Sunday, September 28, 2014

Changing Seasons

We are beginning to see touches of color in the trees. Poison ivy makes its presence known to birds, who eat the seeds, by turning bright red while most of the trees are still green. If the ivy has no berries, it remains green much longer.

In the vegetable garden, the beds are overflowing with cool season greens and we are still picking okra. Tonight's menu will therefore include a pot of gumbo and some "kilt" greens. For those who do not speak Appalachian, "kilt" = "killed," meaning that the fresh greens are cooked in a hot dressing until they are wilted. The dressing involves bacon fat and vinegar, and the dish is usually garnished with the bacon that provided the fat. Two strips of bacon will render enough for a 12-inch skillet full of greens. After frying the bacon, transfer it to paper towels. Add about 2 teaspoons of your favorite vinegar to the fat in the skillet, along with a few grinds of black pepper. Raise the temperature until the dressing boils, add the washed greens, and stir fry until the greens are wilted and tender, about 3 minutes. You can also add onions or garlic to suit your preference. This is amazing with turnip greens, but any greens will do. You can mix different types, provided they are approximately the same texture. Otherwise, lettuce may overcook before the kale gets done, for example.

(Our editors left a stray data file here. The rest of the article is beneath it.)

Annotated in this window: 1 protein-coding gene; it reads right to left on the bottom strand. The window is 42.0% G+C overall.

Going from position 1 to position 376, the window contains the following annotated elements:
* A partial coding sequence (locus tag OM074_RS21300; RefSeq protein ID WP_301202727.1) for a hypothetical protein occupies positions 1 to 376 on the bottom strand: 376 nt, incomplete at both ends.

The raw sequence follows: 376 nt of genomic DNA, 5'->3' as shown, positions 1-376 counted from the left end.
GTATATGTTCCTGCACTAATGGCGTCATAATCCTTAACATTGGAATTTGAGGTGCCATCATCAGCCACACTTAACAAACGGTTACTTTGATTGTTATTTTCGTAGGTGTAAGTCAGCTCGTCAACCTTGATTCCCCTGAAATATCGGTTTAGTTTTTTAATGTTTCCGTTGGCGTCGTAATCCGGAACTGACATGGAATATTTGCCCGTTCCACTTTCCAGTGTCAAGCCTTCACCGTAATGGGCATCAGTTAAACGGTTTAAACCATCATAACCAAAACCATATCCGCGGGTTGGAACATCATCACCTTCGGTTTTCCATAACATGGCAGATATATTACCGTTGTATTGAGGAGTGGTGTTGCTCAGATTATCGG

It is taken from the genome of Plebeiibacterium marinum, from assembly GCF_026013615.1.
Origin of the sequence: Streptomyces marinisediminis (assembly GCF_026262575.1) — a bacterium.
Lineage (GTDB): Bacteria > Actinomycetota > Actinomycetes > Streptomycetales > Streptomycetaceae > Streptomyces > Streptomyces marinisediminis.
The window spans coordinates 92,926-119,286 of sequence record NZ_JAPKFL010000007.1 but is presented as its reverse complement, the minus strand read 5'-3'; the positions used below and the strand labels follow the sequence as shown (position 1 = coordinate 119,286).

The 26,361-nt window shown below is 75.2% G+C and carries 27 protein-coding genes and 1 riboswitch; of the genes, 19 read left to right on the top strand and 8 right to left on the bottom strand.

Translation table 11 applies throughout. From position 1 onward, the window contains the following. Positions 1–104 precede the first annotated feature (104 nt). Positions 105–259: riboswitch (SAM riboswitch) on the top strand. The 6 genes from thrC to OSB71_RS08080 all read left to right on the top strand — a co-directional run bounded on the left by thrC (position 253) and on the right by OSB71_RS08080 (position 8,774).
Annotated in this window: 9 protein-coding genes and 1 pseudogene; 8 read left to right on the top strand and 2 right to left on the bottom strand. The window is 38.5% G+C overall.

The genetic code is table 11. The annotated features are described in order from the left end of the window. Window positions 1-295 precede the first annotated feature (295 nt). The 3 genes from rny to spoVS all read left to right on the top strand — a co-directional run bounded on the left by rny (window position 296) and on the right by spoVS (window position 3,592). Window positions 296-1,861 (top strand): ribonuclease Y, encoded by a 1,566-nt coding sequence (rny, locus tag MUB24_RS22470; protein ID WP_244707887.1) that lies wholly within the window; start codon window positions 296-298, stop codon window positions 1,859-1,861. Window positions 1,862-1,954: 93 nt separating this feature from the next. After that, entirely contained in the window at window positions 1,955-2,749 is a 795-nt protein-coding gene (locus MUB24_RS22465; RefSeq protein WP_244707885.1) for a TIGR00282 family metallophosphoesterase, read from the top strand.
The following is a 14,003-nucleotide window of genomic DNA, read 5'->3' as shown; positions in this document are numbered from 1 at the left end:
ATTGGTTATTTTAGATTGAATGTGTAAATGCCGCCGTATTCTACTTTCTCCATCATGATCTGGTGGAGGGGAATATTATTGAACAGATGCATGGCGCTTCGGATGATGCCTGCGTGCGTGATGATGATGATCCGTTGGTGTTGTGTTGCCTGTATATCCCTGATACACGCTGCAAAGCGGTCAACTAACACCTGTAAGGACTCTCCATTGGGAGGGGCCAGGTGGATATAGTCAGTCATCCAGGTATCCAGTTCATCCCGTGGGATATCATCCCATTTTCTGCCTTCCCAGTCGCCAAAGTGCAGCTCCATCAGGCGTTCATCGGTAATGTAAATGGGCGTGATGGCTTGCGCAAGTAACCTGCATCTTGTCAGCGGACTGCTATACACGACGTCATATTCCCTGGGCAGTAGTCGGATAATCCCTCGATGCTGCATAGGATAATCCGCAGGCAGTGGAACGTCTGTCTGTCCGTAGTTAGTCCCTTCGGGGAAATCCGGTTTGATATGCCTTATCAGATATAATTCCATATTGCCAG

Our cousin from New Mexico sent us a bunch of the famous Hatch chilies, and we have been making salsa this weekend. Canning salsa is a great way to use up the last of the tomatoes. Find specific recipes for canned salsa online and follow them to the letter. Do not experiment with the ratios of tomatoes and acid components (vinegar or lime juice) to other ingredients, or you risk dangerous spoilage. You can, however, adjust seasonings or substitute one type of pepper for another without risk, so long as the total amounts remain the same.

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